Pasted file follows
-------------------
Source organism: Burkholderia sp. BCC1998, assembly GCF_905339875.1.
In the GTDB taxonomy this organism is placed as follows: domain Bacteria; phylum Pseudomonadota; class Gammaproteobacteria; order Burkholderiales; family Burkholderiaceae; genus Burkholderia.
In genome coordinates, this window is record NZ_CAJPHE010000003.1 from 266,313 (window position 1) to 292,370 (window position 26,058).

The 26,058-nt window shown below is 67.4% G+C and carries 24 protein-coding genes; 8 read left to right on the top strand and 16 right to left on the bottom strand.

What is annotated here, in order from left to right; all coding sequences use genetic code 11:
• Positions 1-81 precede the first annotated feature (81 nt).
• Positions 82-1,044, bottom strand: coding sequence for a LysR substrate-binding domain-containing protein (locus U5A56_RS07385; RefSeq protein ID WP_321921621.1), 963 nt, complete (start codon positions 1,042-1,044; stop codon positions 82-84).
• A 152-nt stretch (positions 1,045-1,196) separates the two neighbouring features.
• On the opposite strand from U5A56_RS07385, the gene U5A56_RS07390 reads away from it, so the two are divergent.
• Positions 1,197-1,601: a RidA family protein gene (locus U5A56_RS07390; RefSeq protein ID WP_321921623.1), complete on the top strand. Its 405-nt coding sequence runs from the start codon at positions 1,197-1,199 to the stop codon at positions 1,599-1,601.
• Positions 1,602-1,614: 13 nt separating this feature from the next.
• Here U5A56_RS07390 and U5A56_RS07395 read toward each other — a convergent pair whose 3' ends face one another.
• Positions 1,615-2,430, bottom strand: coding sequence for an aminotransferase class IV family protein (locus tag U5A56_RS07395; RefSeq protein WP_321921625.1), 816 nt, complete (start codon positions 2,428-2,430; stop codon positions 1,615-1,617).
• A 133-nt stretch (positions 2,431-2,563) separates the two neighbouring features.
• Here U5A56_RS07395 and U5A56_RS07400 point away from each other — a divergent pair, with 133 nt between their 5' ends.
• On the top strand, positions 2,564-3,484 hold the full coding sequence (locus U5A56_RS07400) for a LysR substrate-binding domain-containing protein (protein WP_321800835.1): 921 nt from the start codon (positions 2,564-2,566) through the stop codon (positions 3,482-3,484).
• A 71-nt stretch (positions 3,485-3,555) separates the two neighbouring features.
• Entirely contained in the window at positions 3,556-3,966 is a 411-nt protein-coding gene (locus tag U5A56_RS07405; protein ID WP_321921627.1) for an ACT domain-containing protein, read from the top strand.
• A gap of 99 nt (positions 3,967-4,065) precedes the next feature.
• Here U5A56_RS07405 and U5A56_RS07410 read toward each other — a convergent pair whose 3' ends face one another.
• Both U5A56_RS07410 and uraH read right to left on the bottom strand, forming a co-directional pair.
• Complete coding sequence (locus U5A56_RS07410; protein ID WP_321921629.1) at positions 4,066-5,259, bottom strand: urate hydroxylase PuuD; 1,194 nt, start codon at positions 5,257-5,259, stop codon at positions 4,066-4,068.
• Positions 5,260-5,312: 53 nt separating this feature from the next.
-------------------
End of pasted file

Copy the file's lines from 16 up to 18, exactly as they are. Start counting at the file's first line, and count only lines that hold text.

• On the top strand, positions 2,564-3,484 hold the full coding sequence (locus U5A56_RS07400) for a LysR substrate-binding domain-containing protein (protein WP_321800835.1): 921 nt from the start codon (positions 2,564-2,566) through the stop codon (positions 3,482-3,484).
• A 71-nt stretch (positions 3,485-3,555) separates the two neighbouring features.
• Entirely contained in the window at positions 3,556-3,966 is a 411-nt protein-coding gene (locus tag U5A56_RS07405; protein ID WP_321921627.1) for an ACT domain-containing protein, read from the top strand.